You could be forgiven for thinking Andrea Bargnani’s real first name was “Former First Overall Choice….”
After an up and down seven seasons with the Raptors, the 27-year-old Bargnani has been sent to New York in a deal that netted 30-year-old three-point specialist Steve Novak, the rights to 39-year-old Marcus Camby a first and two second round draft choices and forward Quentin Richardson. The deal was confirmed today.
Novak will average $3.83 million for the next three years. Bargnani is owed $10 million, $11 million and $12 million. Camby is 39. Those are the numbers you need to know.
In the minds of critics, and they were legion toward the end, Andrea Bargnani was as mysterious as the sphinx. Former GM Bryan Colangelo called Bargnani “the enigma of all enigmas” and perhaps even that was an understatement.
Breathtakingly talented, Bargnani had a tremendous stroke and god-given length at seven feet. Early projections compared him to Dirk Nowitzky.
The numbers say he pieced together a solid career in Toronto: a career 15.2 points per game and 4.8 boards a night spread over seven seasons is far from unsubstantial.
Bargnani’s 6,581 points puts him third on the Raptors all-time list behind only Chris Bosh (10,275) and Vince Carter (9,420). Entering the prime years of his career, Bargnani’s roughly 1,000 points per year could have made him the top scoring player in franchise history around his 31st birthday.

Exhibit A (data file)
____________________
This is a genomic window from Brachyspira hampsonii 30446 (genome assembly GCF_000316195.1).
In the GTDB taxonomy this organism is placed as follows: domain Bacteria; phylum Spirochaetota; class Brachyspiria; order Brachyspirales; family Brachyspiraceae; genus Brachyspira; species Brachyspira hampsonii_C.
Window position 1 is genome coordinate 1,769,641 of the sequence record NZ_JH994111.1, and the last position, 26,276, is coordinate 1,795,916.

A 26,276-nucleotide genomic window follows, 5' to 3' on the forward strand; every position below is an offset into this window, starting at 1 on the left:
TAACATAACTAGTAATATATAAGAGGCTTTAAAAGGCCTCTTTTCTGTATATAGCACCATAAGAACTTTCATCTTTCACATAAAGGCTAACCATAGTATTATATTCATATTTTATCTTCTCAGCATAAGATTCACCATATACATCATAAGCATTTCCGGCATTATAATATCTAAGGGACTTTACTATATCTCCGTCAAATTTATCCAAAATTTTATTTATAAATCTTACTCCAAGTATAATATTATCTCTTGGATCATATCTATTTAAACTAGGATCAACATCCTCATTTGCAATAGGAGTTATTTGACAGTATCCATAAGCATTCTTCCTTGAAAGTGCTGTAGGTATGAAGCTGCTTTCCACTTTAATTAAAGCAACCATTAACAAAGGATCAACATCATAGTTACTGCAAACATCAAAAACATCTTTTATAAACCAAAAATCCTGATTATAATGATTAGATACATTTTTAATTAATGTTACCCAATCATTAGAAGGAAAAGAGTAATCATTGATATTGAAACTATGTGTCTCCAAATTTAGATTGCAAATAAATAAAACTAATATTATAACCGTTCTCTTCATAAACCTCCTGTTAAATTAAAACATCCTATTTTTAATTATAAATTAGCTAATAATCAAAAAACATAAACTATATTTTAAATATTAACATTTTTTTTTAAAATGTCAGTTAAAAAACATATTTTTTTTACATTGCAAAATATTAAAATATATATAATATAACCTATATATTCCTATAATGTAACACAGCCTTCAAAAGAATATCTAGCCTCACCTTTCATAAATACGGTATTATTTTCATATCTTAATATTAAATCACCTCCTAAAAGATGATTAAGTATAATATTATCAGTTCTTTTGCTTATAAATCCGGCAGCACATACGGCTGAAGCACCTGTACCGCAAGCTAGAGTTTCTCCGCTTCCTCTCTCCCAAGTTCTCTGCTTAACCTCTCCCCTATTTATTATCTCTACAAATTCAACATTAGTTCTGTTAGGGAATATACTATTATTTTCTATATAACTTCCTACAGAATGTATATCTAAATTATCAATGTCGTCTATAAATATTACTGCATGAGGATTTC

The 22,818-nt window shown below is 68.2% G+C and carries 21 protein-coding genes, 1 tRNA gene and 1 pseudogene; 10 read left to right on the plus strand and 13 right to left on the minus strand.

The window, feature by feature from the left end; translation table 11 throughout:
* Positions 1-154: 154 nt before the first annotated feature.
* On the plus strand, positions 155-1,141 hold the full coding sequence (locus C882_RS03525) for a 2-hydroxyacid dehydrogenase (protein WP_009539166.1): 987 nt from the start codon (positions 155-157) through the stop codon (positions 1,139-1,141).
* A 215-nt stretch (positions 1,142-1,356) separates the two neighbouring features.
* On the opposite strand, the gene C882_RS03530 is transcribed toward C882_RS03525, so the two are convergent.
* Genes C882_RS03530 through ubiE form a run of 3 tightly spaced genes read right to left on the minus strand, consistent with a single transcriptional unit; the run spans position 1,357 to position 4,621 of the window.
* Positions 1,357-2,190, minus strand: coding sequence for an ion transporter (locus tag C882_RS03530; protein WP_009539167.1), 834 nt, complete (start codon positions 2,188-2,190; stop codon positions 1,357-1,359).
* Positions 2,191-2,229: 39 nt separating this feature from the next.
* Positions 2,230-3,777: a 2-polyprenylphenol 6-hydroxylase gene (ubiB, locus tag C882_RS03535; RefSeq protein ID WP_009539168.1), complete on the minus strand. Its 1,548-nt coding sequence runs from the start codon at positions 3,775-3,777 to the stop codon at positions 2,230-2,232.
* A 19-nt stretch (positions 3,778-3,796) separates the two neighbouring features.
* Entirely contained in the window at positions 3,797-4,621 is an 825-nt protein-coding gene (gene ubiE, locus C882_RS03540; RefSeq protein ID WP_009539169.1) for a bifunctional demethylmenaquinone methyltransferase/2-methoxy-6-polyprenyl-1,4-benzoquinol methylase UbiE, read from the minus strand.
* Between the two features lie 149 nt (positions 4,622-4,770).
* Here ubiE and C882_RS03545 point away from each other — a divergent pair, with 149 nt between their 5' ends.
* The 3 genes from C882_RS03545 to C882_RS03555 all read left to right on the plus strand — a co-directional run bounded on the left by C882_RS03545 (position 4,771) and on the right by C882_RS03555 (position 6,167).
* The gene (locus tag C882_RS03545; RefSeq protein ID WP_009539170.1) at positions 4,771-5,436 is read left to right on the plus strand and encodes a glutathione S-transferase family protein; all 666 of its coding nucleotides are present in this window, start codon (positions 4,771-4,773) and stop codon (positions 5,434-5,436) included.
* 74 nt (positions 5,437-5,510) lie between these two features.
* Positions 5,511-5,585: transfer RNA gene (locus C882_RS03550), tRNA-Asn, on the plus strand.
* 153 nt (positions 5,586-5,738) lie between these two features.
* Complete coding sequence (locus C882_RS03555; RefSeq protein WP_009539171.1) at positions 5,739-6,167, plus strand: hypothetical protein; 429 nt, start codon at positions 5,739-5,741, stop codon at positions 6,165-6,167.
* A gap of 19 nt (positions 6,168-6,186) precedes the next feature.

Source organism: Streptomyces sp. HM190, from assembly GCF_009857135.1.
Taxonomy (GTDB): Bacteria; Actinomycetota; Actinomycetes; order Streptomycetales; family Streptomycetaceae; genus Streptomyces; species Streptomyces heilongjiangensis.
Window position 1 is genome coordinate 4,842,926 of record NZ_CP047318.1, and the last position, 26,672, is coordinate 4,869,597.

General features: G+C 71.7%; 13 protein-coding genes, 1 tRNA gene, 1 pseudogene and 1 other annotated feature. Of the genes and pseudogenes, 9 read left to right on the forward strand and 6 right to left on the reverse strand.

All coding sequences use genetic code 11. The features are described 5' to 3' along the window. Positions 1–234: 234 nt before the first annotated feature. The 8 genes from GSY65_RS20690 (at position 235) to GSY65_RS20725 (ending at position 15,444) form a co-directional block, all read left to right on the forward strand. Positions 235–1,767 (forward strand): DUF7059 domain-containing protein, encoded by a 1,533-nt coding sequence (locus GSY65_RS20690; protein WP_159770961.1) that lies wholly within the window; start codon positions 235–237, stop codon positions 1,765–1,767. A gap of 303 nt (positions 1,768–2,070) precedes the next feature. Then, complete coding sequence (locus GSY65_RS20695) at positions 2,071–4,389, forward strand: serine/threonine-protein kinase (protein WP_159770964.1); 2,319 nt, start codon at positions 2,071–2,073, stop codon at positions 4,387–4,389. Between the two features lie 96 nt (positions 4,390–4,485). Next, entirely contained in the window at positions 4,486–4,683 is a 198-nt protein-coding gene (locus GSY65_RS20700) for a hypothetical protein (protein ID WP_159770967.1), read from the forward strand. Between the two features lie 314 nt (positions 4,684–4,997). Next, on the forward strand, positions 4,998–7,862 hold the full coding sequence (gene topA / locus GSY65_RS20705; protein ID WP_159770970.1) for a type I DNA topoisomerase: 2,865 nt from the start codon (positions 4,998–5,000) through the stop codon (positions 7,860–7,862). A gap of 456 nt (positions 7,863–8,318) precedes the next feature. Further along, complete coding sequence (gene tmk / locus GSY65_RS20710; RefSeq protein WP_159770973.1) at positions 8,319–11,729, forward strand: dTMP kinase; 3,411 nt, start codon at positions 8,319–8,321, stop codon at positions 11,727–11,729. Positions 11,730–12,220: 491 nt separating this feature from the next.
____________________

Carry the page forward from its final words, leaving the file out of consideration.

His selection before LaMarcus Aldridge, Brandon Roy and Rudy Gay is is a talking point but in retrospect overblown. I’m not sure everyone reflexively says “Former First Overall” in front of Elton Brand, a player whose offensive numbers are comparable with Bargnani’s. It’s not like Bargnani was Kwame Brown.
It’s just that Bargnani was measured not by how much he did but by how much more he could do, should do. He flashed real passing skills in his first years but that element of his game proved stillborn. Despite startling quickness for a big man he never mastered the low post or consistently drove the net.
His body didn’t seem much more developed than when he entered the NBA and his rebounding was suspect.
I once asked Chris Bosh if Bargnani could deliver 10 rebounds a night. Bosh looked at me with incredulity.
“Of course he can,” Bosh said. “He’s seven feet tall.”
There is no schematic to illustrate why some player capture the imagination of fans. If Matt Bonner had delivered 15 points a night for the Raptors there would be statues being built in his likeness as we speak.
In a league built on the chest thump and the rafter-shaking dunk, Bargnani seemed unemotional and, by association, unengaged. He arrived as a 20-year-old who spoke little. Seven years later his English has improved luxuriously but he doesn’t speak, publicly at least, a whole lot more than he did that first year.
That said, he never dissed the franchise, never demanded a better cast around him. He never packaged himself as a player who cared too much, a player frustrated by losing or the team’s inability to grab a playoff spot. He seemed distant and maybe, because of that, somehow untrustworthy to the same fans who gobbled up his bobblehead during his rookie season. If they were right, or even fair, I cannot say.
“We collectively decided that a fresh start for both parties was the best way to move forward,” said GM Masai Ujiri and there is no arguing with that.
The first European first overall pick, Bargnani was a franchise-defining selection but not a franchise-defining player. That is his legacy here.
It needn’t be his story in New York. If he plays well and the Knicks win, watch for what was seen as nonchalance here to be re-imagined as transcendent Italian cool.